Scottish Widows has been labelled the top ‘dog' for the fourth time in a row in Bestinvest's latest ‘Spot the Dog' poll, but the number of funds failing to beat their benchmarks is now at least falling, according to the study.
Latest edition of the ‘Spot the Dog’ survey reveals the number of funds which qualify for ‘dog’ status – those which have underperformed its benchmark in each of the last three years and by at least 10% over that period – has dropped from 92 funds to 85 and the value of these funds has also increased by 8% to £10.8bn.
Scottish Widows and SWIP is reported to have topped the list of offenders for the fourth consecutive edition, as nine of its funds have failed to meet targets again and amount to £1.55bn in funds.
Henderson Global Investors also only managed to escape being named the worst offender, and subsequently fell into third place, because its European and preference and bond funds escaped “by the narrowest of margins” says Bestinvest.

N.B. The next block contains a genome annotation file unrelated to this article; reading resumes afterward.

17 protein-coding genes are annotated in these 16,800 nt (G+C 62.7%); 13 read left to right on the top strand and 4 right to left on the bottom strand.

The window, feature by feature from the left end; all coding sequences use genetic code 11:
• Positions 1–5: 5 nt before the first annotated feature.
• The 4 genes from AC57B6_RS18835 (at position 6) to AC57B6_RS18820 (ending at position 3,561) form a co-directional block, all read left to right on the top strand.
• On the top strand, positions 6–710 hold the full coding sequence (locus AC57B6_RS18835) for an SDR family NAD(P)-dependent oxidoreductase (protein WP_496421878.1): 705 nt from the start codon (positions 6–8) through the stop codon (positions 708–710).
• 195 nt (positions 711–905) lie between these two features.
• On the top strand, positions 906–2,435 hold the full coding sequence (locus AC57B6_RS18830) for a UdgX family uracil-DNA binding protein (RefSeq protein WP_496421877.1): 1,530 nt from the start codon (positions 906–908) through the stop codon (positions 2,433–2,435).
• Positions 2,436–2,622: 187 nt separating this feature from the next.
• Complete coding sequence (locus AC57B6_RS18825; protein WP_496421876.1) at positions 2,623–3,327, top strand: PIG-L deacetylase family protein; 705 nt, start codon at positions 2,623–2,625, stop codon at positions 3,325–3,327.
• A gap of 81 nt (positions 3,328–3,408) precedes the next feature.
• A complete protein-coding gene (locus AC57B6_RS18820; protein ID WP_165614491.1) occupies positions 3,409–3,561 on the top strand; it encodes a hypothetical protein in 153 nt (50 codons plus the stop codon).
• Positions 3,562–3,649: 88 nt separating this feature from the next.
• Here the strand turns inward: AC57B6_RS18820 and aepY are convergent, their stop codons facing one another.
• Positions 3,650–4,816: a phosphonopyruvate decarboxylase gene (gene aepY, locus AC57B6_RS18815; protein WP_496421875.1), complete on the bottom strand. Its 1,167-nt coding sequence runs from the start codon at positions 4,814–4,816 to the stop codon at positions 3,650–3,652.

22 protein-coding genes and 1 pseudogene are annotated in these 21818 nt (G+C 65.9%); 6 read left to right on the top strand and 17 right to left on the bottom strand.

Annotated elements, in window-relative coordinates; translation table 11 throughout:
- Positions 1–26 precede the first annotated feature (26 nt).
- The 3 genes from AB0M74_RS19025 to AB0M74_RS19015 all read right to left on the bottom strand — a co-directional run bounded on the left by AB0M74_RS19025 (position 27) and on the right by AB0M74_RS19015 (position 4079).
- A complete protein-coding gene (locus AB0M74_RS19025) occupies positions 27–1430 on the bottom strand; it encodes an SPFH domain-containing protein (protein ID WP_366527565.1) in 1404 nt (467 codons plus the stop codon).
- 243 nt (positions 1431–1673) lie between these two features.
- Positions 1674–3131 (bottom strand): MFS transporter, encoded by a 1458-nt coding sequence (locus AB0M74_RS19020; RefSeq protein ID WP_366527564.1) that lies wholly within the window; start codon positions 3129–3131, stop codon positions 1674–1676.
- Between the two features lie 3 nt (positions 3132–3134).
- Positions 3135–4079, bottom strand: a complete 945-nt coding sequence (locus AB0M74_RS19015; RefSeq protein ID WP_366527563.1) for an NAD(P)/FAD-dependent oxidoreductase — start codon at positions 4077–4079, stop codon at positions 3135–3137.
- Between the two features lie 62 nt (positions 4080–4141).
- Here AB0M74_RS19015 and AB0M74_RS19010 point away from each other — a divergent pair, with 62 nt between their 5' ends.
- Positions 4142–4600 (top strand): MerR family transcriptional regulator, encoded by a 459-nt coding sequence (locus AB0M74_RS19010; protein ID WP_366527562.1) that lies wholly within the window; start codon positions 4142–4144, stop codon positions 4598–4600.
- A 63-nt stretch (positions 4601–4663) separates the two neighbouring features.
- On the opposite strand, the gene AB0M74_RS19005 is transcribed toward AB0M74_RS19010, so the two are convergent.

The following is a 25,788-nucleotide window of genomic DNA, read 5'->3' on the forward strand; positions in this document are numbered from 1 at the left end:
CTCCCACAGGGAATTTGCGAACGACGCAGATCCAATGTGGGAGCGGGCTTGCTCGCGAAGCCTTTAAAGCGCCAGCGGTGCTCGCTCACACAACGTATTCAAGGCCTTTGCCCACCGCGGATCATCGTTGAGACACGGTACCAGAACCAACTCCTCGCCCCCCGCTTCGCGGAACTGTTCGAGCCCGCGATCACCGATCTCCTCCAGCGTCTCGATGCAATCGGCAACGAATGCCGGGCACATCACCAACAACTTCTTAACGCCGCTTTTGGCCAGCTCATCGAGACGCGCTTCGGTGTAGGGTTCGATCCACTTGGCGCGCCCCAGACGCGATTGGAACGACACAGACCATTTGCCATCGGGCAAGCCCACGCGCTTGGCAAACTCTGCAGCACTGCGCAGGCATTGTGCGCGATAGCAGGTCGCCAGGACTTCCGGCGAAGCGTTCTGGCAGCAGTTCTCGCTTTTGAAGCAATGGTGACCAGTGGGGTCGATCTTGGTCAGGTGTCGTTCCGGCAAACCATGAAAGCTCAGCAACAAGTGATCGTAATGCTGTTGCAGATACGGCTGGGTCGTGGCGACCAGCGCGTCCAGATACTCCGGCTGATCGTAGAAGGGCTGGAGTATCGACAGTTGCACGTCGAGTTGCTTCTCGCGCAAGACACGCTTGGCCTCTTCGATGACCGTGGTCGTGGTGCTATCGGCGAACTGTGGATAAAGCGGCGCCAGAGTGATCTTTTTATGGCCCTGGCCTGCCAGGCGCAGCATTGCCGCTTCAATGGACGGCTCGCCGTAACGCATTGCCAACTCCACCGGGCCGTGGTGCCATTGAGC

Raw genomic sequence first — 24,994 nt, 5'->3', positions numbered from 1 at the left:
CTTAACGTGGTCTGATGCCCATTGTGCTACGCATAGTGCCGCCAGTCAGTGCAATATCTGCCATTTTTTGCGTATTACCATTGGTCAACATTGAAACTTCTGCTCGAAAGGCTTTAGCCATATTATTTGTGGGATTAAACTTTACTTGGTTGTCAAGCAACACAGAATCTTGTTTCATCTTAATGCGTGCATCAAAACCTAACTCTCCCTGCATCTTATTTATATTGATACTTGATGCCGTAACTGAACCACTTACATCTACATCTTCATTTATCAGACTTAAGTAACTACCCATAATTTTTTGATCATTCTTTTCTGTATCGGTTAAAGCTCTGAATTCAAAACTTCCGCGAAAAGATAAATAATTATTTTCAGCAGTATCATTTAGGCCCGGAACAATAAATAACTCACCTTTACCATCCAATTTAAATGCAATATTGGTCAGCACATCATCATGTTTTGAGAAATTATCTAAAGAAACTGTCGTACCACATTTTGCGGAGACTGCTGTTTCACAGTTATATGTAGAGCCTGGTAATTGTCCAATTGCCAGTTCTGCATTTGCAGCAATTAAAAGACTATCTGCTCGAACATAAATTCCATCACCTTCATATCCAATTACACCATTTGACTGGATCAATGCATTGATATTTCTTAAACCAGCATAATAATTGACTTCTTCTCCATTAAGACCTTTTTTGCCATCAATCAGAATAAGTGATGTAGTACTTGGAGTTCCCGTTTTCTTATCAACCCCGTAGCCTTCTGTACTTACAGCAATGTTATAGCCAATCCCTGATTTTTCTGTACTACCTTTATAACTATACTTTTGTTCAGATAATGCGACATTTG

Fidelity also made it onto the list in fourth position, continues the investment IFA, with £950m in ‘Dog’ funds, almost half of which is invested in Fidelity’s managed international fund.
And long-term pound resident the Manek Growth fund has continued to be included on the dog list, having failed for the fifth year in a row to beat the FTSE All-Share index and only managed to climb above the index twice, on a monthly basis, over the last 16 months, says Bestinvest.
The investment IFA argues investors are “bad at moving money away from long-term underperformers”, as clients still choose to leave their assets in funds such as Prudential’s £906m UK growth fund, says Bestinvest, perhaps in part because they hope investment returns will improve.
Dominic Cummings, Bestinvest director, argues the “dog” label does not suggest clients should sell any funds falling into this group, merely check to be sure they are happy to hold onto those investments.
"’Dog’ funds are not an automatic sell, but investors need to satisfy themselves that any ‘Dogs’ they own are worth holding onto,” says Cummings.
“It is also important to check their portfolio balance is appropriate to their needs. Poor asset allocation is often overlooked but can seriously damage a portfolio’s health. When transferring a ‘Dog’ elsewhere investors should not simply plump for a similar fund. It may be that transferring to a different sector could improve their portfolio balance,” he adds.
One of the funds which in the past received scathing comments from Bestinvest was Abbey’s £1.17bn UK Growth funds, but this time around escaped scorn and inclusion on the list.
Telephone Bestinvest on 0800 093 0700 to obtain a copy of the “Spot the Dog” review.IFAonline
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